Singapore’s crime rate falls to 30-year low

The number of crime cases in Singapore fell by 4.3 per cent last year amid a drop in the number of major crimes reported.

According to the annual crime report released by the Singapore Police Force (SPF) on Friday, the number of crime cases in the city-state fell to 29,668 last year from 31,015 the year before.

Overall, the crime rate in Singapore fell to 549 cases per 100,00 population, the lowest rate in 30 years.

“Singapore recorded the lowest crime rate in 30 years. The support from the public in our crime fighting efforts, along with increased awareness and education of crime, has allowed us to reach this milestone achievement.” Assistant Commissioner of Police Ng Guat Ting said.

Police reported a decrease in four major areas of crime, including housebreaking and related crimes, motor vehicle theft and snatch theft, crimes against persons, and miscellaneous crimes such as vandalism, trespassing and disorderly behavior.

The SPF also reported a 20 per cent decrease in unlicensed money-lending harassment cases.

There was also a fall in the number of outrage of modesty cases. While there was a slight decrease in the number of cases reported onboard buses, there was also a slight increase in cases reported on trains.

Youth crime also decreased. The number of youths involved in crime fell by 10 per cent, with 3,020 arrests made in 2103. However, the number of youths arrested for rioting increased by 18 per cent to 283 youths in 2013.

The report also stated that kidnap and lucky draw scams saw a drop to 128 cases in 2013. The total amount of money cheated was halved from S$7.4 million in 2012 to S$3.4 million in 2013.

“Though the total amount of money cheated may have dropped, the value remains high. The public is reminded to continue to be vigilant. If the offer sounds too good to be true, it probably is,” the SPF said.

On the other hand, there has been a 10 per cent increase in commercial crimes, mainly cheating and related offences. The number of commercial crimes increased by 373 cases.

There was also a slight increase of 4 per cent in the number of violent/serious property crime cases. The police say that the increase in this crime class is due to the surge in cyber extortion cases, where there was an overall increase of 44 cases, to 108 cases in 2103.

Surge in cybercrime: Number of cyberspace scam cases more than doubled from 238 cases in 2012 to 509 cases in 2013. …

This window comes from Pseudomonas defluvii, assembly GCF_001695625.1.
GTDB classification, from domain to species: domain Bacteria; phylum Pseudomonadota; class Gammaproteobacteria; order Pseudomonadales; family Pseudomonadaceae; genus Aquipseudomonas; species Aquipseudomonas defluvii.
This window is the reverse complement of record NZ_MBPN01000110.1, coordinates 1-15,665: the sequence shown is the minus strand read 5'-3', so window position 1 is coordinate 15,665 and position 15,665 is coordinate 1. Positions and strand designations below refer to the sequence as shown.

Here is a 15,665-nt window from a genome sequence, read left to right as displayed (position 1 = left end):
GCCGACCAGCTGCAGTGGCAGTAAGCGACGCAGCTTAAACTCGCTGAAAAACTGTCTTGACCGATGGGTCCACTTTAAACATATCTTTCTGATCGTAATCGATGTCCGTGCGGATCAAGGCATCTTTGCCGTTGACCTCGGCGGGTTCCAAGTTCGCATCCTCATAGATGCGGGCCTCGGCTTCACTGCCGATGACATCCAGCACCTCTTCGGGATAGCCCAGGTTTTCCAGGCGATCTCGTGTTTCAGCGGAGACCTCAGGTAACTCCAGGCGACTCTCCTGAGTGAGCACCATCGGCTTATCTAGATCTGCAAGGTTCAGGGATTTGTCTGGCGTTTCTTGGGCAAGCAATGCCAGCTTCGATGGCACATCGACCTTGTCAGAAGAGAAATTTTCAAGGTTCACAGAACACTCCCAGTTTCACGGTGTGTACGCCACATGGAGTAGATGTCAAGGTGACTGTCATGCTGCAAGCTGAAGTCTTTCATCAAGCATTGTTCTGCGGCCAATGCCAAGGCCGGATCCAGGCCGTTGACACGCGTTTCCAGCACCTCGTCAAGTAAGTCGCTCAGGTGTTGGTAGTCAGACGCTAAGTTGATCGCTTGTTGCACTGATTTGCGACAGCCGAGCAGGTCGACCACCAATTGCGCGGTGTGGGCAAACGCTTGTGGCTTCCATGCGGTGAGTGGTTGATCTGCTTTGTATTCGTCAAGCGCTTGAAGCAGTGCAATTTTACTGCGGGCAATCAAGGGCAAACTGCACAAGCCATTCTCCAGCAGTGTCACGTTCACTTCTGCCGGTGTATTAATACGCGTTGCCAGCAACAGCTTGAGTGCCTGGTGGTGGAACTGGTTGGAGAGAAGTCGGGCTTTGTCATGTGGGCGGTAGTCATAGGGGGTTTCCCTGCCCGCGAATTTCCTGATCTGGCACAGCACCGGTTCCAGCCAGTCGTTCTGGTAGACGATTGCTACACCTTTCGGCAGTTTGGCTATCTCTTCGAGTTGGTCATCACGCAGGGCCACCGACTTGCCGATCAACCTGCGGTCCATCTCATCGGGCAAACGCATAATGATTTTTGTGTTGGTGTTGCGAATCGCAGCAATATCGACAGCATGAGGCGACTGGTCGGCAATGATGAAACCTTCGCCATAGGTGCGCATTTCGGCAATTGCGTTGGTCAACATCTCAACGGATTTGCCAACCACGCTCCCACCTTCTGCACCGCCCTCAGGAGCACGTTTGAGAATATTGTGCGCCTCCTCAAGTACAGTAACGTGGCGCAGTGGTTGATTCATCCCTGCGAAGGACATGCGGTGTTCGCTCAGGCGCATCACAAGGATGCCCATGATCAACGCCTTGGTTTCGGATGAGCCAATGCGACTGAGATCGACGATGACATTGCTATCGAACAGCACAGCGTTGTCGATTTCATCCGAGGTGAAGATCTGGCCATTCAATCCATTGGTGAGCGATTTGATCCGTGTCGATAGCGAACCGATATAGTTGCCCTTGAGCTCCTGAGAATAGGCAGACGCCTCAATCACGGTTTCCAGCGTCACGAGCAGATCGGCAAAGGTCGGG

Surge in cybercrime

There also seems to be an upward trend in cyberspace scams, as the number of cases more than doubled from 238 cases in 2012 to 509 cases in 2013.

In particular, there was a surge in the number of cases involving multiple payment online purchase scams. The number of such scams shot up to 231 cases last year from 14 cases the year before.

The multiple payment scam involves culprits posing as sellers of smartphones or tablets who would cheat victims by failing to deliver the goods but then ask for further payments on the pretext of having mixed delivery orders. The victims typically agree to the further payments, but end up not receiving the item.

Internet love scams also registered a 62 per cent increase to 81 cases in 2013. The amount cheated was also significantly higher, from S$.18 million in 2012 to S$5.8 million in 2013.

The suspects, who mostly claim to be from Britain, target women through dating or social website. The suspect would claim to be coming to Singapore to propose to the victim, but then claim on the day of arrival that he had been detained by Customs for carrying excess cash. The victim would then be asked to transfer money to secure his release.

In a scam alternative, the suspect would claim to send a parcel of valuable items such as branded bags or watches, and then ask the victim to transfer money to clear the duty charges imposed on the items.

Given the shift towards online crime, the police said they “will continue to raise awareness and educate the community on such scams and fraud using the various forms of media and online platforms. The Police urge Internet users to exercise heightened vigilance to avoid falling victim to such preventable crimes.”

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